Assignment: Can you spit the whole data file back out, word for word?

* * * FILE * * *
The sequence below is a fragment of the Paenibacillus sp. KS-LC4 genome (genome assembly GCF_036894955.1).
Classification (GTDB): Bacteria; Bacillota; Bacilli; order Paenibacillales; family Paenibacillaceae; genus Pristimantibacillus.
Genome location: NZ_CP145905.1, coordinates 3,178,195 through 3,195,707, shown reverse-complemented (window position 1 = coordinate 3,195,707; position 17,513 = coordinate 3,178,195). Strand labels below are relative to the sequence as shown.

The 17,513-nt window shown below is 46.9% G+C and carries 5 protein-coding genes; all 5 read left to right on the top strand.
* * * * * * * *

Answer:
The sequence below is a fragment of the Paenibacillus sp. KS-LC4 genome (genome assembly GCF_036894955.1).
Classification (GTDB): Bacteria; Bacillota; Bacilli; order Paenibacillales; family Paenibacillaceae; genus Pristimantibacillus.
Genome location: NZ_CP145905.1, coordinates 3,178,195 through 3,195,707, shown reverse-complemented (window position 1 = coordinate 3,195,707; position 17,513 = coordinate 3,178,195). Strand labels below are relative to the sequence as shown.

The 17,513-nt window shown below is 46.9% G+C and carries 5 protein-coding genes; all 5 read left to right on the top strand.